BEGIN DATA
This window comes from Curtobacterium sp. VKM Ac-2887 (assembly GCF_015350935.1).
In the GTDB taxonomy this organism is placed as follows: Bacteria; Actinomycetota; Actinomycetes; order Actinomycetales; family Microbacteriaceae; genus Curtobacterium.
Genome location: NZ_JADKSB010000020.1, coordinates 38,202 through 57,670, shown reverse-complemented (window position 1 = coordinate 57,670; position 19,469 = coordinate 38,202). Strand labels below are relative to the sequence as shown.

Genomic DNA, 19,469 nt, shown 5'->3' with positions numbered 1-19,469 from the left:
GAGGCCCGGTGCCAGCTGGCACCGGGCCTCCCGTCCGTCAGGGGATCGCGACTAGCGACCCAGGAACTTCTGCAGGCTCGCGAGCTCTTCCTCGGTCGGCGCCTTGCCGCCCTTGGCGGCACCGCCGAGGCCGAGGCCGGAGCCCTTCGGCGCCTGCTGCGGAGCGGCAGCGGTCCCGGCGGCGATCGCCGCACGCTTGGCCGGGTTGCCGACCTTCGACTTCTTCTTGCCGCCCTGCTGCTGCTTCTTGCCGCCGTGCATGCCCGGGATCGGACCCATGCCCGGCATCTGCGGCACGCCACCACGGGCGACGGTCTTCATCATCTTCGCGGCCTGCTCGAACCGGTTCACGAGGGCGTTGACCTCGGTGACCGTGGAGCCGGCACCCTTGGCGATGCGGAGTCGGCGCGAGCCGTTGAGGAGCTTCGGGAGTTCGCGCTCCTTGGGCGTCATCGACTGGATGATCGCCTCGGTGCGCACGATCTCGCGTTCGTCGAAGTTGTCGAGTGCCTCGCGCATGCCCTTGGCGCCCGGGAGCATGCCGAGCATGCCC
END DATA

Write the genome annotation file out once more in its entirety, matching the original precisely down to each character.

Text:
This window comes from Curtobacterium sp. VKM Ac-2887 (assembly GCF_015350935.1).
In the GTDB taxonomy this organism is placed as follows: Bacteria; Actinomycetota; Actinomycetes; order Actinomycetales; family Microbacteriaceae; genus Curtobacterium.
Genome location: NZ_JADKSB010000020.1, coordinates 38,202 through 57,670, shown reverse-complemented (window position 1 = coordinate 57,670; position 19,469 = coordinate 38,202). Strand labels below are relative to the sequence as shown.

Genomic DNA, 19,469 nt, shown 5'->3' with positions numbered 1-19,469 from the left:
GAGGCCCGGTGCCAGCTGGCACCGGGCCTCCCGTCCGTCAGGGGATCGCGACTAGCGACCCAGGAACTTCTGCAGGCTCGCGAGCTCTTCCTCGGTCGGCGCCTTGCCGCCCTTGGCGGCACCGCCGAGGCCGAGGCCGGAGCCCTTCGGCGCCTGCTGCGGAGCGGCAGCGGTCCCGGCGGCGATCGCCGCACGCTTGGCCGGGTTGCCGACCTTCGACTTCTTCTTGCCGCCCTGCTGCTGCTTCTTGCCGCCGTGCATGCCCGGGATCGGACCCATGCCCGGCATCTGCGGCACGCCACCACGGGCGACGGTCTTCATCATCTTCGCGGCCTGCTCGAACCGGTTCACGAGGGCGTTGACCTCGGTGACCGTGGAGCCGGCACCCTTGGCGATGCGGAGTCGGCGCGAGCCGTTGAGGAGCTTCGGGAGTTCGCGCTCCTTGGGCGTCATCGACTGGATGATCGCCTCGGTGCGCACGATCTCGCGTTCGTCGAAGTTGTCGAGTGCCTCGCGCATGCCCTTGGCGCCCGGGAGCATGCCGAGCATGCCC